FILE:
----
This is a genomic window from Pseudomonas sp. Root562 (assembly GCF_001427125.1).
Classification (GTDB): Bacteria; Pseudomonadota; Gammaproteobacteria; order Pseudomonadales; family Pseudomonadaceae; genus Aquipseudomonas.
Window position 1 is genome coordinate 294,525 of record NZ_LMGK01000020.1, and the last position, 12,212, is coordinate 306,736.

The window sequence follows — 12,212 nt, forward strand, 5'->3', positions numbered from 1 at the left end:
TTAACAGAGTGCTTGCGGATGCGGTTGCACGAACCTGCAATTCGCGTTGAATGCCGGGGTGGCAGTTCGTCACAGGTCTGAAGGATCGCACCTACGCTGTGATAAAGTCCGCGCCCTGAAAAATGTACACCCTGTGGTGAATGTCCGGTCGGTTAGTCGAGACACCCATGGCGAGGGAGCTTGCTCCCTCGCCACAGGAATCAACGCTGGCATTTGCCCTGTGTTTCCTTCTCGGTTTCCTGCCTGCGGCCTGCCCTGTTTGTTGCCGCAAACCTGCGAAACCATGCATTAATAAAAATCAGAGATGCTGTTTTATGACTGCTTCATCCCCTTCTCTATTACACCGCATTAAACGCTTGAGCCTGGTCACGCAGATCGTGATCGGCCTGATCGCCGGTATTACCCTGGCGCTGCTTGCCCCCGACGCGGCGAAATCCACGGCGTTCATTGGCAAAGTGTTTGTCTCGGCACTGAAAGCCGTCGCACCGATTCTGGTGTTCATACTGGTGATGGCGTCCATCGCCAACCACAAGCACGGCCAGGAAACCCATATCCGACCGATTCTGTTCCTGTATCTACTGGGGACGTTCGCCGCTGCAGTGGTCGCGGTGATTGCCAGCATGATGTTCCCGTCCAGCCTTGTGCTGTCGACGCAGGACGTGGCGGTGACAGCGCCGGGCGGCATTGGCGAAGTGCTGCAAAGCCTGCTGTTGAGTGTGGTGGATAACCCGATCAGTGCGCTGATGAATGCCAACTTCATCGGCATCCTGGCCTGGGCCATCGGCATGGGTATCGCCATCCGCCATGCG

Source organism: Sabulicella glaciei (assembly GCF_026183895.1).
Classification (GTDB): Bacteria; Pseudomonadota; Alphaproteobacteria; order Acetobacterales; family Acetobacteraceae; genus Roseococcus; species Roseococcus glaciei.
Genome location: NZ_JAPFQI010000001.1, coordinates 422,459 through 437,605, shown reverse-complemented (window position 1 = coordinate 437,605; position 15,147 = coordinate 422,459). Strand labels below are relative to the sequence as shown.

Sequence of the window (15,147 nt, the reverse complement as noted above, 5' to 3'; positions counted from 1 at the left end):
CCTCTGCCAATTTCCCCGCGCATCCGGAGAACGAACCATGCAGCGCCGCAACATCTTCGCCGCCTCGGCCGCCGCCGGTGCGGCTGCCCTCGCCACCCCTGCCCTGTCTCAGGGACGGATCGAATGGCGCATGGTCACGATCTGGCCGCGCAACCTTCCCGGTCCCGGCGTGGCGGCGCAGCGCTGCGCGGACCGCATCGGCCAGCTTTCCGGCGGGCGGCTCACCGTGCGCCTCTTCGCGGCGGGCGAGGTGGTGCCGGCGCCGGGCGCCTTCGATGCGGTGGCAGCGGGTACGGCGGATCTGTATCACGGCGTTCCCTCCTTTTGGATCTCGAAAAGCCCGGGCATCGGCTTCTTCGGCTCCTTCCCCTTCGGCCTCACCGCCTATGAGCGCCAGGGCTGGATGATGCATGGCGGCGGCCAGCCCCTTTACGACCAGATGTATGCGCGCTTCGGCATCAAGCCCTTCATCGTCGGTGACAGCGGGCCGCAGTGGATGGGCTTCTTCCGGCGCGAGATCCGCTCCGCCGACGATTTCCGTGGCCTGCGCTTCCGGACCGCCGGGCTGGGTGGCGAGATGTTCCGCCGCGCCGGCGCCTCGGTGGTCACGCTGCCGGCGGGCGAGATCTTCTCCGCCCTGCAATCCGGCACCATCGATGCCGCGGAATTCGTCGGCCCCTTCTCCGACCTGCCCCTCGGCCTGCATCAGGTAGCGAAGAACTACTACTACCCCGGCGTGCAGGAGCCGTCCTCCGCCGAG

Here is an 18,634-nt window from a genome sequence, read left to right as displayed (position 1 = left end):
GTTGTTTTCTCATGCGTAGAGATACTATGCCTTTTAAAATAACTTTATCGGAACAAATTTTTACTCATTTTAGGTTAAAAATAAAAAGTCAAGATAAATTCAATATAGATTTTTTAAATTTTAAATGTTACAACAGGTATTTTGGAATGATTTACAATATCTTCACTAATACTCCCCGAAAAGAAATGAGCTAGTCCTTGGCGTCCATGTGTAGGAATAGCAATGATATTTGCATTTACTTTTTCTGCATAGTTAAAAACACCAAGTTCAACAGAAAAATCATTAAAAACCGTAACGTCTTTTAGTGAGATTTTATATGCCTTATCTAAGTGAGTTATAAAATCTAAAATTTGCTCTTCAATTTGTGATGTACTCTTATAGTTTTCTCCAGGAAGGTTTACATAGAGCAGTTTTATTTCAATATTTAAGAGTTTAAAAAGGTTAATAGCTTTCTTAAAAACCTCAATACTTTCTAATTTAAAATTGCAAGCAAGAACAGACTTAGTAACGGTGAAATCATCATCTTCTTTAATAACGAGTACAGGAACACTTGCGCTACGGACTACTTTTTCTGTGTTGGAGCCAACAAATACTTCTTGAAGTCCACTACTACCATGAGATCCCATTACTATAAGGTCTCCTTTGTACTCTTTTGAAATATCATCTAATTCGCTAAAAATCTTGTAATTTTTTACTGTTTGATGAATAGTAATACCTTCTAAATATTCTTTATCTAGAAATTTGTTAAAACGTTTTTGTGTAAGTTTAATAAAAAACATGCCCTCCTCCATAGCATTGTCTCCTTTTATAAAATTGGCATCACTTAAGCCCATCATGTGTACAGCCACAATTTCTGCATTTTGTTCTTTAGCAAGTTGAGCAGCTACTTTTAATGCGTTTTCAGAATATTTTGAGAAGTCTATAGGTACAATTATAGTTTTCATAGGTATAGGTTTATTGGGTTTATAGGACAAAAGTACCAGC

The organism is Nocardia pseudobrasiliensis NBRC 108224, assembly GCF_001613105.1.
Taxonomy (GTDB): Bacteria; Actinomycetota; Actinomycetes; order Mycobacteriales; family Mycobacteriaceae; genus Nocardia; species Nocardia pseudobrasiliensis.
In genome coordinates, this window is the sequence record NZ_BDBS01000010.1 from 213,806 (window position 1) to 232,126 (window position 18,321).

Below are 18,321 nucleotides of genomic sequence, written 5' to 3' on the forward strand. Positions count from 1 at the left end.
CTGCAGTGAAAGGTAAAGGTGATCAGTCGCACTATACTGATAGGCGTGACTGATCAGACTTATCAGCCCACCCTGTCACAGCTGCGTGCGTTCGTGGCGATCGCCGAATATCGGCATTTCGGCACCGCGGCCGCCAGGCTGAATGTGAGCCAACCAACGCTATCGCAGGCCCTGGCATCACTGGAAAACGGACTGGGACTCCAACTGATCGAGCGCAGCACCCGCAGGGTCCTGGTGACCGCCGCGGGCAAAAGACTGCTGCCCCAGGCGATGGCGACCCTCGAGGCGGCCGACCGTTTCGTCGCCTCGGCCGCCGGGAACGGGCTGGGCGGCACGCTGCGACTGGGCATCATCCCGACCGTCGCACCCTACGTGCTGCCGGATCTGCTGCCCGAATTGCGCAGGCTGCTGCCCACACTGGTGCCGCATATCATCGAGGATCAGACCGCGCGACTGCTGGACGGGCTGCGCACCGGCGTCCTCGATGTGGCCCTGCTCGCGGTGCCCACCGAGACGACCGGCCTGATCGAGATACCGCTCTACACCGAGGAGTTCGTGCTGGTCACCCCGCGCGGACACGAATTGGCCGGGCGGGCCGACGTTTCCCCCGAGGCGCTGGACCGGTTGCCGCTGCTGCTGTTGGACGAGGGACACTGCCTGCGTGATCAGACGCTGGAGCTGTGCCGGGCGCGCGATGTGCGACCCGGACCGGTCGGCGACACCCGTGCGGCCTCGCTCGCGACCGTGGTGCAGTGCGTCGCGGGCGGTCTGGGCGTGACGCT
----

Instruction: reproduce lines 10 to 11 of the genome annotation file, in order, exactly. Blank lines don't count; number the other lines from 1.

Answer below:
CCTCTGCCAATTTCCCCGCGCATCCGGAGAACGAACCATGCAGCGCCGCAACATCTTCGCCGCCTCGGCCGCCGCCGGTGCGGCTGCCCTCGCCACCCCTGCCCTGTCTCAGGGACGGATCGAATGGCGCATGGTCACGATCTGGCCGCGCAACCTTCCCGGTCCCGGCGTGGCGGCGCAGCGCTGCGCGGACCGCATCGGCCAGCTTTCCGGCGGGCGGCTCACCGTGCGCCTCTTCGCGGCGGGCGAGGTGGTGCCGGCGCCGGGCGCCTTCGATGCGGTGGCAGCGGGTACGGCGGATCTGTATCACGGCGTTCCCTCCTTTTGGATCTCGAAAAGCCCGGGCATCGGCTTCTTCGGCTCCTTCCCCTTCGGCCTCACCGCCTATGAGCGCCAGGGCTGGATGATGCATGGCGGCGGCCAGCCCCTTTACGACCAGATGTATGCGCGCTTCGGCATCAAGCCCTTCATCGTCGGTGACAGCGGGCCGCAGTGGATGGGCTTCTTCCGGCGCGAGATCCGCTCCGCCGACGATTTCCGTGGCCTGCGCTTCCGGACCGCCGGGCTGGGTGGCGAGATGTTCCGCCGCGCCGGCGCCTCGGTGGTCACGCTGCCGGCGGGCGAGATCTTCTCCGCCCTGCAATCCGGCACCATCGATGCCGCGGAATTCGTCGGCCCCTTCTCCGACCTGCCCCTCGGCCTGCATCAGGTAGCGAAGAACTACTACTACCCCGGCGTGCAGGAGCCGTCCTCCGCCGAG

Here is an 18,634-nt window from a genome sequence, read left to right as displayed (position 1 = left end):